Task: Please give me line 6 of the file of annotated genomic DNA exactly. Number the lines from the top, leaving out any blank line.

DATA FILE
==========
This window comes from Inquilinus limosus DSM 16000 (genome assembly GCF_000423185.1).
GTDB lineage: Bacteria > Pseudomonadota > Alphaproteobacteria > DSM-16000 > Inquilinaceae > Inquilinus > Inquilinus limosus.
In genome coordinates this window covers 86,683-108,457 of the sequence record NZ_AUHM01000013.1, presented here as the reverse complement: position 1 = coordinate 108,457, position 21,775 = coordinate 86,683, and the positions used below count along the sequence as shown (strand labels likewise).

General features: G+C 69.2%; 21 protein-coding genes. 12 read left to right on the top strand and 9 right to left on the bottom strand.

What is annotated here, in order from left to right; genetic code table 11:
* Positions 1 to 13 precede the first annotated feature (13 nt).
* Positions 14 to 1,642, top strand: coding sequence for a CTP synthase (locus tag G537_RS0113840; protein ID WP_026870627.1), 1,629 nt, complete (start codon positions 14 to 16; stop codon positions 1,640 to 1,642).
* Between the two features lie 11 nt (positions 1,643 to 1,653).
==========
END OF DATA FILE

* Positions 1 to 13 precede the first annotated feature (13 nt).